Social anxiety, acute social stress, and reward parameters interact to predict risky decision-making among adolescents

Jessica M. Richards, Nilam Patel, Teresa Daniele-Zegarelli, Laura MacPherson, C. W. Lejuez, Monique Ernst

Research output: Contribution to journalArticlepeer-review

13 Scopus citations


Risk-taking behavior increases during adolescence, leading to potentially disastrous consequences. Social anxiety emerges in adolescence and may compound risk-taking propensity, particularly during stress and when reward potential is high. However, the manner in which social anxiety, stress, and reward parameters interact to impact adolescent risk-taking is unclear. To clarify this question, a community sample of 35 adolescents (15-18. yo), characterized as having high or low social anxiety, participated in a study over two separate days, during each of which they were exposed to either a social stress or a control condition, while performing a risky decision-making task. The task manipulated, orthogonally, reward magnitude and probability across trials. Three findings emerged. First, reward magnitude had a greater impact on the rate of risky decisions in high social anxiety (HSA) than low social anxiety (LSA) adolescents. Second, reaction times (RTs) were similar during the social stress and the control conditions for the HSA group, whereas the LSA group's RTs differed between conditions. Third, HSA adolescents showed the longest RTs on the most negative trials. These findings suggest that risk-taking in adolescents is modulated by context and reward parameters differentially as a function of social anxiety.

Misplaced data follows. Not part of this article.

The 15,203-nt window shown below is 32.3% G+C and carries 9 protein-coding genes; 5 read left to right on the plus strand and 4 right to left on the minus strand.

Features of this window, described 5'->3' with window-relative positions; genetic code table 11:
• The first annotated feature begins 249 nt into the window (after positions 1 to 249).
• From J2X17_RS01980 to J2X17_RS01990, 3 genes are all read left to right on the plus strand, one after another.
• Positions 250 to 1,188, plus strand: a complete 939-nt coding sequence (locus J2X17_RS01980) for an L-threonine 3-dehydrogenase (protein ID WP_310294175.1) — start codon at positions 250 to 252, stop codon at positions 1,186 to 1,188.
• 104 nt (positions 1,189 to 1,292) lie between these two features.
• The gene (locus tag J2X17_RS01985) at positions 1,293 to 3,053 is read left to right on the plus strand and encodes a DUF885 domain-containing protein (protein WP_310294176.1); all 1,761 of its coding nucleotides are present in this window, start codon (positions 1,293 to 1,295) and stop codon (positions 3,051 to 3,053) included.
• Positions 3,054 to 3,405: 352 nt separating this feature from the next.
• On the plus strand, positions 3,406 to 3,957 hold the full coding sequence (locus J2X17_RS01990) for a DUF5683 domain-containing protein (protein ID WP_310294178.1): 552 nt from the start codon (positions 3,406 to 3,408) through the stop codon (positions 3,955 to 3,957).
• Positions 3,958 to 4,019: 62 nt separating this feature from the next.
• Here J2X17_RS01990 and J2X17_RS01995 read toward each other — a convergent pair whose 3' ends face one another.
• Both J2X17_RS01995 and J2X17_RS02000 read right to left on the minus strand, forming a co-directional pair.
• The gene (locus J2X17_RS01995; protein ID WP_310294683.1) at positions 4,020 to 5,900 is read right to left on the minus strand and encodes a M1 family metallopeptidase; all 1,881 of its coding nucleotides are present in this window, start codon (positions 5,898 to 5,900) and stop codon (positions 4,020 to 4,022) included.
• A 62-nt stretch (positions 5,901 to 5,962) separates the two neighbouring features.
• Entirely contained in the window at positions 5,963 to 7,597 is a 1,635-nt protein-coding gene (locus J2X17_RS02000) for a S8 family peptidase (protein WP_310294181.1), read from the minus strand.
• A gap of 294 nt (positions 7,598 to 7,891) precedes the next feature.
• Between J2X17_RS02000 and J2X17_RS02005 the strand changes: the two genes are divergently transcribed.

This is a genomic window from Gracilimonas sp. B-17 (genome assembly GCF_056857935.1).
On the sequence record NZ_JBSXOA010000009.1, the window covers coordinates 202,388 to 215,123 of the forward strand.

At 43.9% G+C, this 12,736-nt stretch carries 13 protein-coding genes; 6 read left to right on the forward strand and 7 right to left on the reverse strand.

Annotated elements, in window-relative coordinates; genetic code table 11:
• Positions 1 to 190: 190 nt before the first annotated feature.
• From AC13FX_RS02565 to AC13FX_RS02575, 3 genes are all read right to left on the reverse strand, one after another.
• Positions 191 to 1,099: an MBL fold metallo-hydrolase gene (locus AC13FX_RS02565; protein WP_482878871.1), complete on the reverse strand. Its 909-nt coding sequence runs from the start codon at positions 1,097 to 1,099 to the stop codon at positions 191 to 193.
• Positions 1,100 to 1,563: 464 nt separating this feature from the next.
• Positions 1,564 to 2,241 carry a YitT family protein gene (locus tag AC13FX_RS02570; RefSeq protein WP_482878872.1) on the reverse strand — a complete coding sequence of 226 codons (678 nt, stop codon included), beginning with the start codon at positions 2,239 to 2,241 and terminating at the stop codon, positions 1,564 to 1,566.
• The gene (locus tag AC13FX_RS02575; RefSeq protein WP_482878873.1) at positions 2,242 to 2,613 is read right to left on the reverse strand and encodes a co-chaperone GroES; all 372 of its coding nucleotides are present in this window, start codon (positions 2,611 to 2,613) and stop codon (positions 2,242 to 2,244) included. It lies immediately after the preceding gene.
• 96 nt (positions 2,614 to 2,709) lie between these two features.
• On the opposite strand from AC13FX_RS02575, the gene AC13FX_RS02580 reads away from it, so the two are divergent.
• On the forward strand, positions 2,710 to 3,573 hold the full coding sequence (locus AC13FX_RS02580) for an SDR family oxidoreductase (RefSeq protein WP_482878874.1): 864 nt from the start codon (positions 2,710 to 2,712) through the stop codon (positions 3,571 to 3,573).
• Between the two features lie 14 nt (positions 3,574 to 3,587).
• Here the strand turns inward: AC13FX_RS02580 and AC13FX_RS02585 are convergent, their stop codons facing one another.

Original languageEnglish (US)
Pages (from-to)25-34
Number of pages10
JournalJournal of Anxiety Disorders
StatePublished - Jan 1 2015


  • Expected value
  • Gambling
  • Uncertainty
  • Wheel of fortune
  • Youths

ASJC Scopus subject areas

  • Clinical Psychology
  • Psychiatry and Mental health


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